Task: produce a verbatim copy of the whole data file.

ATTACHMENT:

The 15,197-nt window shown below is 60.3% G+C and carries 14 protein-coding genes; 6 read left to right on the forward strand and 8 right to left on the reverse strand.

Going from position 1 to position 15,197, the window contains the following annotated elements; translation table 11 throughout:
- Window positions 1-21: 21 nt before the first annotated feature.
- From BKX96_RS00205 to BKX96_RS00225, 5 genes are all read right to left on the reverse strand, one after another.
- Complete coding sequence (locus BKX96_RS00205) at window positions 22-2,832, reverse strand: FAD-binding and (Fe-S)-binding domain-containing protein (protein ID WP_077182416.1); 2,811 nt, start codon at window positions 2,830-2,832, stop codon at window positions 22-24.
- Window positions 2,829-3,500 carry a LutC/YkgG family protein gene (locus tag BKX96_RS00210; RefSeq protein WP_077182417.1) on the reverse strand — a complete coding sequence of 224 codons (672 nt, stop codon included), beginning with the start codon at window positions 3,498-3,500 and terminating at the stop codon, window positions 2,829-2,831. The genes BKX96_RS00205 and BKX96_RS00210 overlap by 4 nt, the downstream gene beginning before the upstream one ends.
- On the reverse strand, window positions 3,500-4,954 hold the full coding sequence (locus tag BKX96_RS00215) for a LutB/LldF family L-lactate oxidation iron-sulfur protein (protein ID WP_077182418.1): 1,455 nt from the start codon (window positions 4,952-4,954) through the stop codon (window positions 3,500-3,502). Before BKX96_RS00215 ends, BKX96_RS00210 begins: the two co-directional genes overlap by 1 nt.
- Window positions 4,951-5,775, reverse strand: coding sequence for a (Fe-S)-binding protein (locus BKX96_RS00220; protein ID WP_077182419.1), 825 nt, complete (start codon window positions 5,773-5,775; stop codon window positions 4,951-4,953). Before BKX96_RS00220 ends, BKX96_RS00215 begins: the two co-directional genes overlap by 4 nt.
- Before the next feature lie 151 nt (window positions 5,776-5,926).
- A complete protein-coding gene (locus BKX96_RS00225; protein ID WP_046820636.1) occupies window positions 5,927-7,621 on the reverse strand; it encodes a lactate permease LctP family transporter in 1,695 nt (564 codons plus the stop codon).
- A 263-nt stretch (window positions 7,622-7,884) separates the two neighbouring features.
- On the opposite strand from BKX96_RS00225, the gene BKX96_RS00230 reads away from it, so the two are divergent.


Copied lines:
The 15,197-nt window shown below is 60.3% G+C and carries 14 protein-coding genes; 6 read left to right on the forward strand and 8 right to left on the reverse strand.

Going from position 1 to position 15,197, the window contains the following annotated elements; translation table 11 throughout:
- Window positions 1-21: 21 nt before the first annotated feature.
- From BKX96_RS00205 to BKX96_RS00225, 5 genes are all read right to left on the reverse strand, one after another.
- Complete coding sequence (locus BKX96_RS00205) at window positions 22-2,832, reverse strand: FAD-binding and (Fe-S)-binding domain-containing protein (protein ID WP_077182416.1); 2,811 nt, start codon at window positions 2,830-2,832, stop codon at window positions 22-24.
- Window positions 2,829-3,500 carry a LutC/YkgG family protein gene (locus tag BKX96_RS00210; RefSeq protein WP_077182417.1) on the reverse strand — a complete coding sequence of 224 codons (672 nt, stop codon included), beginning with the start codon at window positions 3,498-3,500 and terminating at the stop codon, window positions 2,829-2,831. The genes BKX96_RS00205 and BKX96_RS00210 overlap by 4 nt, the downstream gene beginning before the upstream one ends.
- On the reverse strand, window positions 3,500-4,954 hold the full coding sequence (locus tag BKX96_RS00215) for a LutB/LldF family L-lactate oxidation iron-sulfur protein (protein ID WP_077182418.1): 1,455 nt from the start codon (window positions 4,952-4,954) through the stop codon (window positions 3,500-3,502). Before BKX96_RS00215 ends, BKX96_RS00210 begins: the two co-directional genes overlap by 1 nt.
- Window positions 4,951-5,775, reverse strand: coding sequence for a (Fe-S)-binding protein (locus BKX96_RS00220; protein ID WP_077182419.1), 825 nt, complete (start codon window positions 5,773-5,775; stop codon window positions 4,951-4,953). Before BKX96_RS00220 ends, BKX96_RS00215 begins: the two co-directional genes overlap by 4 nt.
- Before the next feature lie 151 nt (window positions 5,776-5,926).
- A complete protein-coding gene (locus BKX96_RS00225; protein ID WP_046820636.1) occupies window positions 5,927-7,621 on the reverse strand; it encodes a lactate permease LctP family transporter in 1,695 nt (564 codons plus the stop codon).
- A 263-nt stretch (window positions 7,622-7,884) separates the two neighbouring features.
- On the opposite strand from BKX96_RS00225, the gene BKX96_RS00230 reads away from it, so the two are divergent.